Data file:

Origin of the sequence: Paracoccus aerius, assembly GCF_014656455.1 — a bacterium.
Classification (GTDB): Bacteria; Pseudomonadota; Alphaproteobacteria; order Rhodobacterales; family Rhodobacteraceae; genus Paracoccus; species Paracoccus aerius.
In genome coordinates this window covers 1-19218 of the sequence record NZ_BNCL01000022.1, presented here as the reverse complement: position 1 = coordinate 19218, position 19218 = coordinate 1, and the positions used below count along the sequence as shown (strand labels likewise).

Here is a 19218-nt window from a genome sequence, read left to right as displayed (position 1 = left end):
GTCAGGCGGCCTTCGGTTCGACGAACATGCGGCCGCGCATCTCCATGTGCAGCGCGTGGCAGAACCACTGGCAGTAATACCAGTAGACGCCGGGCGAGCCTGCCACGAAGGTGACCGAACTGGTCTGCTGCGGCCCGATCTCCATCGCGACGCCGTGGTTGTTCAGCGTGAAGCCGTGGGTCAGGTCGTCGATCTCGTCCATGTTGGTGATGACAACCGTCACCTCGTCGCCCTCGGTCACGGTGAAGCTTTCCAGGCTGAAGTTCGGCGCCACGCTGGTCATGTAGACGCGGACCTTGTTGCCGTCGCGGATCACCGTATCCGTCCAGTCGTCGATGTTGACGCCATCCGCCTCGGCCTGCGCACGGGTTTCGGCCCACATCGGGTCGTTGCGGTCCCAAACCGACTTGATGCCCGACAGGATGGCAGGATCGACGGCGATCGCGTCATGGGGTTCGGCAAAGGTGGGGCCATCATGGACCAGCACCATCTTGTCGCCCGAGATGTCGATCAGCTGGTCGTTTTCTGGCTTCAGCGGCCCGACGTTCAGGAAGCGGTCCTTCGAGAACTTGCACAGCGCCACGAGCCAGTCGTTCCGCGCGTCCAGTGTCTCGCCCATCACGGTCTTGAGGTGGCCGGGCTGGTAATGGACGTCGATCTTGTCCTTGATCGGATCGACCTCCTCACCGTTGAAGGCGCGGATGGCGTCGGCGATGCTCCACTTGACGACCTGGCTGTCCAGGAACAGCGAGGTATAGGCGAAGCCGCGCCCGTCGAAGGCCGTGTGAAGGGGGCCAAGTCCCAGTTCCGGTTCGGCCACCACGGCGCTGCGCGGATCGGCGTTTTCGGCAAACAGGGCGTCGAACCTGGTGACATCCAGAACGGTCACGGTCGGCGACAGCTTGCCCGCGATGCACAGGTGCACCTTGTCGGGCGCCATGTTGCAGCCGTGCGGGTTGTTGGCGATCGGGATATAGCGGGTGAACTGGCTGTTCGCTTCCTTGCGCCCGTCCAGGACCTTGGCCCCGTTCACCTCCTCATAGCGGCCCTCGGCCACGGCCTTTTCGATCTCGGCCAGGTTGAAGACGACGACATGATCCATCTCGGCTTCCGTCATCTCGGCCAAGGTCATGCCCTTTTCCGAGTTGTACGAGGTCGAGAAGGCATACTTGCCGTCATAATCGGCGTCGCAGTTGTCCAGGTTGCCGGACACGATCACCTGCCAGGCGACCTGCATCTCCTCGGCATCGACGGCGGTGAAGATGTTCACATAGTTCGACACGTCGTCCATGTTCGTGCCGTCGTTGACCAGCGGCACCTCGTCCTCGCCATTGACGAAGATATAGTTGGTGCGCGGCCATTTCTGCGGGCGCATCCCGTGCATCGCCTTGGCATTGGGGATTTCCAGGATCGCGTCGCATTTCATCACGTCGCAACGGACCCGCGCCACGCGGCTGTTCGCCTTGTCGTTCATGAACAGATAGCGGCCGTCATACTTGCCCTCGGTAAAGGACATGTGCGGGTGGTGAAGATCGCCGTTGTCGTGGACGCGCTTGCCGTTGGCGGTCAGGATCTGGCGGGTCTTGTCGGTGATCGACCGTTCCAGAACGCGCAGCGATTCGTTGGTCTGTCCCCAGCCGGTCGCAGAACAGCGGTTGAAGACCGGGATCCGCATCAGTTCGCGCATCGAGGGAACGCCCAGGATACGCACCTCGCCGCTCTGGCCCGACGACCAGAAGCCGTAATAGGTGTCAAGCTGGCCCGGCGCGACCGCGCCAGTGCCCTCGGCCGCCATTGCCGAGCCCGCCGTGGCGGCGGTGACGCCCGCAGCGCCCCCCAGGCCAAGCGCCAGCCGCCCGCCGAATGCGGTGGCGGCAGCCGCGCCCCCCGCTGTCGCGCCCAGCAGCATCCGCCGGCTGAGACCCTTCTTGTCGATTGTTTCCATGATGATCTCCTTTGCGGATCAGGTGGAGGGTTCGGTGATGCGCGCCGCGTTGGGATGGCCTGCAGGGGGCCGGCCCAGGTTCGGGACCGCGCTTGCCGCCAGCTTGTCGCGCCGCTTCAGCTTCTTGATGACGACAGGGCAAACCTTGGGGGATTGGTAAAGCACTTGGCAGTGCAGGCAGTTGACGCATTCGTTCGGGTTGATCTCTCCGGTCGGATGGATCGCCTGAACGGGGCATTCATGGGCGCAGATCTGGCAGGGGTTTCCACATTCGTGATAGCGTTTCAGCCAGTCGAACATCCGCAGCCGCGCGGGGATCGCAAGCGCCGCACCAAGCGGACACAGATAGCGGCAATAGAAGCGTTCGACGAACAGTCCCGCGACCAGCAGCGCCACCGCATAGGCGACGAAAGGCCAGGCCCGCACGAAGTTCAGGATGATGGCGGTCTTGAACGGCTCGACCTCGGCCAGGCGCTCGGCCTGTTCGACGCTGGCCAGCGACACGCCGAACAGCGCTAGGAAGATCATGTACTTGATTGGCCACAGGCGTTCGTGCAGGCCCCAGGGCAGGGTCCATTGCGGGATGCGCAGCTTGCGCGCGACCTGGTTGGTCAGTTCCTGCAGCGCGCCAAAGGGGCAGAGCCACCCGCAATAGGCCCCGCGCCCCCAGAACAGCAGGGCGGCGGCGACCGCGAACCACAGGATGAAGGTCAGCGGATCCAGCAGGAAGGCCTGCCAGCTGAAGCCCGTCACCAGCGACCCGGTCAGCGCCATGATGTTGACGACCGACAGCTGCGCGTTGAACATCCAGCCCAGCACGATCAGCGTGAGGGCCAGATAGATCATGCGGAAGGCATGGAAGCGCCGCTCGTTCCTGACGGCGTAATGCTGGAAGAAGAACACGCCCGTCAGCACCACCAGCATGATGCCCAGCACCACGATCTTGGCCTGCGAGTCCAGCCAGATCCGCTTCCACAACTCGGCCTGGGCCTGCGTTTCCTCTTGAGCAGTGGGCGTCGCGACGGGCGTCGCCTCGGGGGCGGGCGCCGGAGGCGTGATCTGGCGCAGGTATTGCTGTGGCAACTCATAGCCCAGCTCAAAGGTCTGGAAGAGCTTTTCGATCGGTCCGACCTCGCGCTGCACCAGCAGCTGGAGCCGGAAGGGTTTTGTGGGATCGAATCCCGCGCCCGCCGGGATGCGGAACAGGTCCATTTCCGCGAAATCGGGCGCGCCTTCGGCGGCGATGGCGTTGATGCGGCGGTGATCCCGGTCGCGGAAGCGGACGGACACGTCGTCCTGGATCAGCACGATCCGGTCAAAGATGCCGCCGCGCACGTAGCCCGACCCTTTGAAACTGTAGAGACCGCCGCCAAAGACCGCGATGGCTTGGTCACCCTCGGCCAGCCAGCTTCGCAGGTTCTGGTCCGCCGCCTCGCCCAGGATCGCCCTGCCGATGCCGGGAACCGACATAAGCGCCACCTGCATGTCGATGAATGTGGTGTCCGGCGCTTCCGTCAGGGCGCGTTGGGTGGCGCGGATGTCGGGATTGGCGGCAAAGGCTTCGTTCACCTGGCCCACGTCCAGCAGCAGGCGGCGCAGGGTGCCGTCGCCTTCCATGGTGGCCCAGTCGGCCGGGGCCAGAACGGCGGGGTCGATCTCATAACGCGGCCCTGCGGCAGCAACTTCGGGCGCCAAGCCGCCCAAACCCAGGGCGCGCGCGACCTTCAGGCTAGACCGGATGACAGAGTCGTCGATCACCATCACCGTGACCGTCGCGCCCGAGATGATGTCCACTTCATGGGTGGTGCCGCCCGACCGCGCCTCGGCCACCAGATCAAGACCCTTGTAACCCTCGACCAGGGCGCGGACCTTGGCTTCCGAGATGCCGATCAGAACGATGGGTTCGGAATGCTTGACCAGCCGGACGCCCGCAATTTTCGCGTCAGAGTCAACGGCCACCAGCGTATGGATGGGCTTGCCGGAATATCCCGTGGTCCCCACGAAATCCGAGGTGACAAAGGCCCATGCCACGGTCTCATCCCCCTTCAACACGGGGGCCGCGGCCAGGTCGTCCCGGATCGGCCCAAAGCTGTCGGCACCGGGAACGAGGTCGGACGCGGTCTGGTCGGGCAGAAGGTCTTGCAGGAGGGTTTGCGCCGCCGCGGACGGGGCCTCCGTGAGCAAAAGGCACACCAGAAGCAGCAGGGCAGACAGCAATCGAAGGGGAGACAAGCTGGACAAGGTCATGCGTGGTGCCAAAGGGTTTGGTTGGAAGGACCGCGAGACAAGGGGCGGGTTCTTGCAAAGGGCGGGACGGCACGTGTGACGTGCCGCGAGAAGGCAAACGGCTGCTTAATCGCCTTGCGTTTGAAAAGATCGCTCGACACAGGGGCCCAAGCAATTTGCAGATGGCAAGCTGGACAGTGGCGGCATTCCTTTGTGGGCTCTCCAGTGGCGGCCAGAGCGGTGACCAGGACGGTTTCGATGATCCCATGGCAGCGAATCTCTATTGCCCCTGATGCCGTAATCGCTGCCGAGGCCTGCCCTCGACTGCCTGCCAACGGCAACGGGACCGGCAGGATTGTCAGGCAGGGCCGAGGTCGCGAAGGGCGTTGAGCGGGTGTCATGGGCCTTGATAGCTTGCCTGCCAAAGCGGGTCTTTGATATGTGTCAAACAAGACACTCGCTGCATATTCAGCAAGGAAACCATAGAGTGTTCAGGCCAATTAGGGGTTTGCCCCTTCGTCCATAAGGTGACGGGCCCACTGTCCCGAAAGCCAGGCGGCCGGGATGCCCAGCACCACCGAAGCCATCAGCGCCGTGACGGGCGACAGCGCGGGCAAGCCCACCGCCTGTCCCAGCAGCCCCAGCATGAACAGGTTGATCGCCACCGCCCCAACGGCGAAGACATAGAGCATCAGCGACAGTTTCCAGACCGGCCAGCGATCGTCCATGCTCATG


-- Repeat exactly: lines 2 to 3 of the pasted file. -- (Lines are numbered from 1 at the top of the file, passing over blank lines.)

Classification (GTDB): Bacteria; Pseudomonadota; Alphaproteobacteria; order Rhodobacterales; family Rhodobacteraceae; genus Paracoccus; species Paracoccus aerius.
In genome coordinates this window covers 1-19218 of the sequence record NZ_BNCL01000022.1, presented here as the reverse complement: position 1 = coordinate 19218, position 19218 = coordinate 1, and the positions used below count along the sequence as shown (strand labels likewise).